# Maximum principle for weak solutions

maximum principles for parabolic PDEs seem to be well-known, if the solution is a priori $$C^2$$ (cf. Protter, Weinberger: Maximum principles in differential equations). However, what about weak solutions? To be specific, are there any maximum principles on the nonnegativity of solutions $$u\in W^{1,p}(0,T;L^p(\Omega))\cap L^p(0,T;W^{2,p}(\Omega))$$, $$p\in(1,\infty)$$, where $$\Omega\subset R^n$$ is a bounded domain? For given nonnegative initial data, does the solution remain positive, as long as it exists?

I assume yes, since there are numerous authors that use the results from Weinberger/Protter just for weak solutions. I would appreciate any hints on this topic.

Best regards, Marc

• Solutions of parabolic equations like heat equation are smooth away from the boundary of the space-time domain. Therefore they obey the maximum principle exactly as in P.-W. Apr 8, 2011 at 11:45
• Thank you for your reply. Actually im working on a heat equation with lower order perturbations whose coefficient functions are only continuous. Can one still expect smoothness of solutions in this situation?
– Marc
Apr 8, 2011 at 13:25
• Yes. See the references I gave, or any pde book. Apr 8, 2011 at 15:28
• @DenisSerre: I guess this question has nontheless merit in the spirit of showing positivity via a quick argument (not having to bother with a demonstration of the Weyl lemma, which always strikes me as difficult?), for an occasion when you are not interested in the regularity that usually comes as the byproduct of the usual arguments. Feb 18, 2020 at 1:05

Yes. If you use operaor semigroups to represent the solutions, you can infer the positivity of the mild solutions (which are the same as the weak solutions) immediately.

There is an extensive treatment of positive semigroups in R. nagel (ed.): One-parameter semigroups of positive operators, Springer, 1986.

You can find a nice introduction, with a short discussion of this topic in Engel-Nagel: A short course on operator semigroups, Springer, 2006. ChapterVI.

Of course, there are less functional analytic arguments as well, but this is what I am familiar with

• Your references don't delve into the question when precisely the resolvents are positive (they shouldn't: because that's Lax-Milgram theory, not semi-group theory). As far as I know (?), the Lax-Milgram apparatus is not very efficient in demonstrating positivity of resolvents directly and a long and bothersome detour (establishing local regularity) must be made to show that the resolvent maps to strong solutions which are then shown to be positive using classical maximum principle. This is the account I see in Qian, Qian, Jiang's book "Mathematical theory of nonequilibrium steady states". Feb 18, 2020 at 0:58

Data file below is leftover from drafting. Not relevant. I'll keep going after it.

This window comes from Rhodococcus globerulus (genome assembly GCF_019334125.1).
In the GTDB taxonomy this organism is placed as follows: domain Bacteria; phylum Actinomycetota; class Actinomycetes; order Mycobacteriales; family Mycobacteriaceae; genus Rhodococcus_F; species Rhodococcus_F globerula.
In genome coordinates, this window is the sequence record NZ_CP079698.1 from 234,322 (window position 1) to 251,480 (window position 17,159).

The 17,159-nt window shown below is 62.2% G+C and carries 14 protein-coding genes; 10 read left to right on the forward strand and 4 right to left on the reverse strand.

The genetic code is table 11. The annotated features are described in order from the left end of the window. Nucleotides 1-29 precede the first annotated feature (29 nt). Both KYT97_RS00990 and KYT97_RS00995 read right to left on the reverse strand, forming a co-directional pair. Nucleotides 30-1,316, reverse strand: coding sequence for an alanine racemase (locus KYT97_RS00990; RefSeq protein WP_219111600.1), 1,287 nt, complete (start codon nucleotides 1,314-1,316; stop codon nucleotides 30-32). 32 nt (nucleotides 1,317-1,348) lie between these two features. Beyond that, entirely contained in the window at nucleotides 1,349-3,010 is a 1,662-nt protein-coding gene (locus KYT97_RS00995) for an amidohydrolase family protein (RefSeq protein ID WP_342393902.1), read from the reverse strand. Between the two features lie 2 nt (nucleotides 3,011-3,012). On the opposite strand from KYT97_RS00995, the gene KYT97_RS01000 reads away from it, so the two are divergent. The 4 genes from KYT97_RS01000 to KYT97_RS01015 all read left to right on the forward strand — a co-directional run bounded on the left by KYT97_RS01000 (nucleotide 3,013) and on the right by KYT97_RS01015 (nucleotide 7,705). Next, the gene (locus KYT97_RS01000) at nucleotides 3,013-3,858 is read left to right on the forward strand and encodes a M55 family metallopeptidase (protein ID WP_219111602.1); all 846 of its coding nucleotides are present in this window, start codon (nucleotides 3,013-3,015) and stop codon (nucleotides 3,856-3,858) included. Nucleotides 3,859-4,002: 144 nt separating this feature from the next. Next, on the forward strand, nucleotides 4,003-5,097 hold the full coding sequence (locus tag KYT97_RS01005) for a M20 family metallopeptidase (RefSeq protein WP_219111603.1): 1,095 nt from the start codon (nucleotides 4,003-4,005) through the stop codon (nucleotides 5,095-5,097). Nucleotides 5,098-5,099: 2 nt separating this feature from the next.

• Let me know if I have overlooked something. To be clear: my point is that you're not addressing the OP's question. Feb 18, 2020 at 1:00
• @ThibautDemaerel: what I wanted to say (badly) ist that 1) Maximum (and) minimum princiles imply positivity of the semigroup and 2) Weak solutions are mild solutions.I did not want to say anything about Lax-Milgram or resolvent positivity. Feb 18, 2020 at 11:52
• @ThibautDemaerel: I thought this would adresses the question (Maximum princilpe implies positivity of weak solution). See also my more recent book on the subject. Feb 18, 2020 at 11:54
• @ThibautDemaerel: There are at least two ways to show positivity of a semigroup without extensive use of regularity theory: (i) If you use form methods (which works on $L^2$-spaces and comes essentially down to the Lax-Milgram lemma that you mentioned) you can use the Beurling-Deny criterion (and its generalization by Ouhabaz) to prove positivity. In fact, this is one of the most efficient ways that I know to obtain positivity of a semigroup. (ii) On other spaces, it is known that dispersive operators generate positive semigroups - and this assumption can also be checked in some applications. Feb 20, 2020 at 19:27

You might want to distinguish between maximum principles (which assert typically things like "the max of the solution is attained on the boundary / parabolic boundary of the set") and positivity, which assert things like "if the data are non-negative on the (parabolic) boundary, then so is the solution in the entire domain". The latter often can be shown with functional analytic techniques (see previous post).

As to maximum principles for generalized solutions, there is work by Jensen on viscosity solutions of fully nonlinear elliptic problems. And there is work in the 70s that extends maximum principles for elliptic equations to solutions in $W^{2,n}$ where $n$ is the spatial dimension (if I remember correctly).